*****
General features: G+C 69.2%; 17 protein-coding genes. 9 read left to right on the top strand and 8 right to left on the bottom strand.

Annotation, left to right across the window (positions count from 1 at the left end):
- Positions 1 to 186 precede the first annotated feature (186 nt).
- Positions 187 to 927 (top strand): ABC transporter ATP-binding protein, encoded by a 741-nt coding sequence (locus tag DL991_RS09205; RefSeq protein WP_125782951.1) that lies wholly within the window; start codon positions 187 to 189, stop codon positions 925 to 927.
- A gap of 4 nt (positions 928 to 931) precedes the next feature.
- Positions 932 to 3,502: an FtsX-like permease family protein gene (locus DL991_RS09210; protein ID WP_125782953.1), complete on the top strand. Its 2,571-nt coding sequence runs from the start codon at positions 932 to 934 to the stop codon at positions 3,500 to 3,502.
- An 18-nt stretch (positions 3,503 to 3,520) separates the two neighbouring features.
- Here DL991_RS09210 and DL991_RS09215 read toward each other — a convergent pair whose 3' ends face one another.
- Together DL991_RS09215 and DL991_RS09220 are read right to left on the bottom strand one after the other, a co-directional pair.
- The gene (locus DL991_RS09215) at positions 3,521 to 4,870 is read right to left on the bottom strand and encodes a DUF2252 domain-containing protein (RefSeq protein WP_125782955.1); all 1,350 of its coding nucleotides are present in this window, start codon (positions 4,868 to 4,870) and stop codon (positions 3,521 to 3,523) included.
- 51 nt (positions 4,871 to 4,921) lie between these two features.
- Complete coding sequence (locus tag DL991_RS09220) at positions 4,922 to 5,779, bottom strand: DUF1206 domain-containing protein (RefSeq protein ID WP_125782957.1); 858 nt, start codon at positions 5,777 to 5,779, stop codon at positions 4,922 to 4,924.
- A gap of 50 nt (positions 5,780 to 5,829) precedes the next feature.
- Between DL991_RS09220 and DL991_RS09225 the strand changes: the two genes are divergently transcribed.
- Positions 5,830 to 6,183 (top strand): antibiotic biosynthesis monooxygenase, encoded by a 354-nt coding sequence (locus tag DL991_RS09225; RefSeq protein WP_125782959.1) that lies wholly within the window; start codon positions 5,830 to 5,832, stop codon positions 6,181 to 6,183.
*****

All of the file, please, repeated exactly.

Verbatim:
General features: G+C 69.2%; 17 protein-coding genes. 9 read left to right on the top strand and 8 right to left on the bottom strand.

Annotation, left to right across the window (positions count from 1 at the left end):
- Positions 1 to 186 precede the first annotated feature (186 nt).
- Positions 187 to 927 (top strand): ABC transporter ATP-binding protein, encoded by a 741-nt coding sequence (locus tag DL991_RS09205; RefSeq protein WP_125782951.1) that lies wholly within the window; start codon positions 187 to 189, stop codon positions 925 to 927.
- A gap of 4 nt (positions 928 to 931) precedes the next feature.
- Positions 932 to 3,502: an FtsX-like permease family protein gene (locus DL991_RS09210; protein ID WP_125782953.1), complete on the top strand. Its 2,571-nt coding sequence runs from the start codon at positions 932 to 934 to the stop codon at positions 3,500 to 3,502.
- An 18-nt stretch (positions 3,503 to 3,520) separates the two neighbouring features.
- Here DL991_RS09210 and DL991_RS09215 read toward each other — a convergent pair whose 3' ends face one another.
- Together DL991_RS09215 and DL991_RS09220 are read right to left on the bottom strand one after the other, a co-directional pair.
- The gene (locus DL991_RS09215) at positions 3,521 to 4,870 is read right to left on the bottom strand and encodes a DUF2252 domain-containing protein (RefSeq protein WP_125782955.1); all 1,350 of its coding nucleotides are present in this window, start codon (positions 4,868 to 4,870) and stop codon (positions 3,521 to 3,523) included.
- 51 nt (positions 4,871 to 4,921) lie between these two features.
- Complete coding sequence (locus tag DL991_RS09220) at positions 4,922 to 5,779, bottom strand: DUF1206 domain-containing protein (RefSeq protein ID WP_125782957.1); 858 nt, start codon at positions 5,777 to 5,779, stop codon at positions 4,922 to 4,924.
- A gap of 50 nt (positions 5,780 to 5,829) precedes the next feature.
- Between DL991_RS09220 and DL991_RS09225 the strand changes: the two genes are divergently transcribed.
- Positions 5,830 to 6,183 (top strand): antibiotic biosynthesis monooxygenase, encoded by a 354-nt coding sequence (locus tag DL991_RS09225; RefSeq protein WP_125782959.1) that lies wholly within the window; start codon positions 5,830 to 5,832, stop codon positions 6,181 to 6,183.